The gut microbiome. Sounds like some sort of science experiment, doesn’t it? Did you know that the amount of bacteria on and in our bodies outnumbers actual human cells by more than nine times? The majority of those bacteria are in your gut, where 80 percent of your immune cells can also be found.
What if I told you that every aspect of your health is defined by the ecosystem that lives inside your belly? Scientists are using your microbiome to discover the answers to why we can’t lose weight (even when we eat all the right things and work out) and why we feel depressed (even when things are going extremely well in our lives).
Sounds intriguing, right? Recent research shows that the bacteria in our gut play a huge role in aspects like how well our metabolism is working, our moods, and inflammation.
Our bodies contain trillions of bacteria (microorganisms) in our intestines; this is known as our gut flora. There are many functions for these living organisms, some include:
- Helping the body to digest certain foods
- Producing certain vitamins (B and K)
- Fighting bad bacteria that comes into our bodies
- Keeping our immune system strong
The composition of our intestinal flora evolves as we age and is influenced by environmental factors. If we develop a loss of balance in gut microbiota, this may lead to problems such as functional bowel disorders, allergies, obesity and diabetes. So in order to achieve greater health and longevity, we need to create a stable environment in our gut.
Still need some convincing? Consider two of the newer studies published on this hot topic:
Weight Gain From Bad Bacteria
Professor Rob Knight of the University of Colorado Boulder famously showed that transferring gut bacteria from obese humans to mice could make the rodents gain weight. Yet, many cases of obesity may not be the cause of simply overeating. A diet of poor-quality foods, such as fast food, can kill off beneficial bacteria that help your body metabolize and burn calories. These findings are the result of research into the links between gut bacteria and health, conducted by genetic epidemiology professor Tim Spector of King’s College London. The bacteria in your gut have major effects on your insulin levels, which control your ability to burn fat.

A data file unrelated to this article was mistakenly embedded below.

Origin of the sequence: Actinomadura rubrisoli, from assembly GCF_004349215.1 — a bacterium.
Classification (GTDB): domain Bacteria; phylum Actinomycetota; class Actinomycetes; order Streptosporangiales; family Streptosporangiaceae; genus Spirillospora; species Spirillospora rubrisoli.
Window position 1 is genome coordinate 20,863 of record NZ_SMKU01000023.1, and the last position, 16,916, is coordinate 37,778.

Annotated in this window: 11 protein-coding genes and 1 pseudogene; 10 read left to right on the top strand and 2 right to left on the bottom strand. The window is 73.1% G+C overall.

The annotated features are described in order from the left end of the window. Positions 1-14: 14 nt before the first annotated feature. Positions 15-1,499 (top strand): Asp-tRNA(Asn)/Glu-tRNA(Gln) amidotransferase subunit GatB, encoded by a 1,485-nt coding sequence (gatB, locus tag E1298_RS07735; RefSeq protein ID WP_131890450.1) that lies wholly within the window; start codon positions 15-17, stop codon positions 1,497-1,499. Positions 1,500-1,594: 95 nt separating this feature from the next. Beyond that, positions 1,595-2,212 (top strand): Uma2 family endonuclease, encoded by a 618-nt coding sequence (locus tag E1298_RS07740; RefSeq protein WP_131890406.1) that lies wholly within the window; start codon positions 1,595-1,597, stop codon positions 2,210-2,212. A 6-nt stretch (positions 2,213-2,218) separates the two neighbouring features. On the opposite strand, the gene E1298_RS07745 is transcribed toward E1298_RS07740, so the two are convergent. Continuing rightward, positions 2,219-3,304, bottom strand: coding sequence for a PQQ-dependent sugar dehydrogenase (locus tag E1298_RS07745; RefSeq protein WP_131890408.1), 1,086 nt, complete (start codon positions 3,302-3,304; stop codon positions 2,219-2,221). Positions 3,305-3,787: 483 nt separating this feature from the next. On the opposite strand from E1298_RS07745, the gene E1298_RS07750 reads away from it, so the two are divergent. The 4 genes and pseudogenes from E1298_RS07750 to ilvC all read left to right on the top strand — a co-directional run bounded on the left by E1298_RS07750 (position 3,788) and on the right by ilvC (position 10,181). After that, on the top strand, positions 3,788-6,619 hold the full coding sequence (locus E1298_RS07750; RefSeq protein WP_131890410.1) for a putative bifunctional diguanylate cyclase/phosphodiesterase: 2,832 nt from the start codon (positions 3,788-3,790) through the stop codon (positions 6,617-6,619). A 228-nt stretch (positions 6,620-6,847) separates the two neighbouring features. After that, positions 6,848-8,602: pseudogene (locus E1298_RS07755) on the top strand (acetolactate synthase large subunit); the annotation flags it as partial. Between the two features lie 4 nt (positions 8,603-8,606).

Anxiety From Bad Bacteria
A study done by Oxford scientists on rats showed healthy probiotic supplementation that increases good bacteria gave the rats a significant decrease in anxiety symptoms after just three weeks. Our brain and body are interconnected, constantly sending messages to each other back and forth. If your body is in a state of homeostasis, your mind will feel more balanced and at ease.
How To Create A Healthy Gut
To create a gut microbiome that supports your health you need to create an environment that encourages the “good” bacteria and discourage “bad” bacteria.
Now that you’re convinced, let’s explore what feeds bad bacteria and kills good bacteria:
- Too many antibiotics
- Poor quality, processed foods
- Too much sugar (candy, sweets, alcohol)
- Food additives, such as Carrageenan
- Taking NSAIDs (Advil, Aspirin and Motrin) on a regular basis
- Too much wheat consumption
- Chronic stress
- Lack of sleep
Here are some helpful tools to create a healthy gut:
- Eat a healthy, balanced diet that is predominantly plant based and full of fiber
- When taking antibiotics increase your consumption of probiotics to help replenish bacteria that is being killed off
- Get plenty of sleep to balance out your bodies hormonal systems
- Incorporate probiotic filled foods into your diet (fermented foods like kefir, yogurt, sauerkraut and kombucha)
If you are struggling with weight loss or low energy, I highly recommend that you meet with one of Unite’s Phila nutritionists and personal trainers or Mount laurel nutritionists to discuss healthy and sustainable ways to lean out. Please email Juliet@unitefitness.com to set up an appointment with Unite’s nutritionists.
—-Juliet Burgh, Nutrition Director and Vice President of Unite Fitness